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EU seeking partnership with China in Africa

Proposal comes as Chinese presence is eroding Europe’s influence in region

LONDON – THE European Union has announced that it is seeking Chinese cooperation in Africa.

EU Development Commissioner Louis Michel has pledged to present Beijing with an ‘African partnership’ when he visits China in March.

But Mr Michel, a former Belgian foreign minister known for his promotion of human rights, risks running afoul of Europe’s non-governmental organisations, most of which view China as a hindrance in Africa.

And, judging by the initial reactions from Beijing, the Chinese are not impressed by his concept either.

European governments are used to dealing with Africa on their own. After all, the overwhelming majority of African states are former European colonies.

Commercial links remain strong. In 2006 – the last year for which complete figures are available – Europe was still Africa’s top economic partner, accounting for S$425 billion worth of trade.

But the Europeans have watched with incomprehension and subsequent fury as China has made deep inroads into Africa.

The Chinese interest was initially in oil, gas and other raw materials. However, it has evolved into a far broader political and economic engagement that, while transforming the African continent, is also marginalising the Europeans.

According to Chris Alden, the author of a new book on Beijing’s African involvement, the Chinese are attractive to local governments because they finance infrastructure projects at a speed that the Europeans simply cannot match.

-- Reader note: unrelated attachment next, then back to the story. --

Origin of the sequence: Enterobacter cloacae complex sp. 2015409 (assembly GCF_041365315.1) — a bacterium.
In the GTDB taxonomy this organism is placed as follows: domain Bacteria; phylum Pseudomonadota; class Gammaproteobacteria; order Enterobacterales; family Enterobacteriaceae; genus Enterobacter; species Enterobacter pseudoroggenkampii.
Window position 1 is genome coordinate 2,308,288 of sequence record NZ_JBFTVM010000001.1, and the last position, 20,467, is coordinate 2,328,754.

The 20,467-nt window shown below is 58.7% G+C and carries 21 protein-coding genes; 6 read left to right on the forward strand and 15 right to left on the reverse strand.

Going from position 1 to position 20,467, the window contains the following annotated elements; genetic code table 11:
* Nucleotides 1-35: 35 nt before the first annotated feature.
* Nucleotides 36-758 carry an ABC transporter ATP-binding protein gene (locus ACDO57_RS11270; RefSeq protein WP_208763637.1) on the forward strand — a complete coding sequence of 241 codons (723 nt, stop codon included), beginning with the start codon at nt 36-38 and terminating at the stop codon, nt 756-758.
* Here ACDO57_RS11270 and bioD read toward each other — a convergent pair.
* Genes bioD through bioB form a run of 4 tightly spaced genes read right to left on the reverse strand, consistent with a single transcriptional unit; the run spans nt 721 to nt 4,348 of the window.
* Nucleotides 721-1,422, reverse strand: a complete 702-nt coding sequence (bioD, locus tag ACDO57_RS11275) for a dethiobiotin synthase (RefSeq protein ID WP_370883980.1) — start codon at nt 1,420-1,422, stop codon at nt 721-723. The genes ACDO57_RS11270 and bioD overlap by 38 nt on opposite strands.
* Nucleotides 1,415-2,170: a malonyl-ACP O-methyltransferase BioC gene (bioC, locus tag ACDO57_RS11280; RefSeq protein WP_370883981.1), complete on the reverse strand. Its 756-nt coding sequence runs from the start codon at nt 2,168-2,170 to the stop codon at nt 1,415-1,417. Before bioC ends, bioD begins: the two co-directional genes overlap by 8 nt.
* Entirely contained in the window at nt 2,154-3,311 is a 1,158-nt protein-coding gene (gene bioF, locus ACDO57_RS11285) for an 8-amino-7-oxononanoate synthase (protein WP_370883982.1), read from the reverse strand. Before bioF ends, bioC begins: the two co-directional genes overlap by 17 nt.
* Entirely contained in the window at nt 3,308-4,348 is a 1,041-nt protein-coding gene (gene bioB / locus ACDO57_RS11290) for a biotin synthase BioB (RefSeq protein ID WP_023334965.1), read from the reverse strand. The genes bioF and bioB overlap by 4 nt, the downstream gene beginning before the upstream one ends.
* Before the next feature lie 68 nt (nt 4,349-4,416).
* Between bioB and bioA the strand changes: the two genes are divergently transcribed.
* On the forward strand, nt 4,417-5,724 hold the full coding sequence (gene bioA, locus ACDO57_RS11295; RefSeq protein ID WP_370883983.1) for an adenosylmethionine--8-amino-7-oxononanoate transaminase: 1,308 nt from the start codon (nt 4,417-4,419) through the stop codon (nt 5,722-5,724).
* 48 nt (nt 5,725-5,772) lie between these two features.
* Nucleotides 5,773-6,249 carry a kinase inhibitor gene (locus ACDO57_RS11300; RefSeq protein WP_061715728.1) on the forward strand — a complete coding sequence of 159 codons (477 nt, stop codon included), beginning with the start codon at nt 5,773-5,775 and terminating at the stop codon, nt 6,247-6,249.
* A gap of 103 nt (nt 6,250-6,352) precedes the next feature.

‘They have a very light touch when it comes to bureaucracy, while the EU is the master of bureaucracy,’ he points out.

And, while the Europeans anguish over the human rights implications of their investments, ‘China does not suffer from such concerns’, he adds.

Since the start of this decade, China’s trade with the world’s poorest continent has risen from virtually nothing to a total of S$71 billion in 2006. Beijing’s Export-Import Bank recently earmarked another S$30 billion specifically for African investments.

The Europeans are feeling the pinch from all directions. Their companies, which used to mine most of Africa’s raw materials, are now regularly trounced by the Chinese.

And, more importantly, African leaders – who now have China for financial and political support – are rejecting Europe’s traditional lectures about good governance and human rights.

Portugal, itself a former African colonial power, tried to reassert Europe’s voice by holding an Africa-EU summit last December. It was a total fiasco: African leaders refused to sign a new trade agreement which the EU offered, mainly because it imposed a demand to open local markets.

The Europeans have now decided that, if they cannot beat the Chinese, they had better join them. And the EU thinks it has something to offer.

Mr Michel believes that if China does not buy into Europe’s agenda, which concentrates on improving African governance, sooner or later the Chinese will repeat Europe’s old colonial experience: African governments will not repay their loans, and may repudiate their raw materials deals.

So, the EU leader hopes that, by making China an offer of partnership, the two trading blocks could agree on a common African agenda.

Unfortunately for Mr Michel, the Chinese are not interested.

‘We are happy to discuss African questions,’ said Mr Jiang Yu, a spokesman for China’s Foreign Ministry. But, he added, this can only take place by ‘respecting and listening to the opinions of the Africans’.

The EU may well be right in its prediction that China will ultimately be disappointed in Africa.

Yet the Chinese remain determined to find this out for themselves, without Europe’s help.

 

Source: The Straits Times 15 Jan 08

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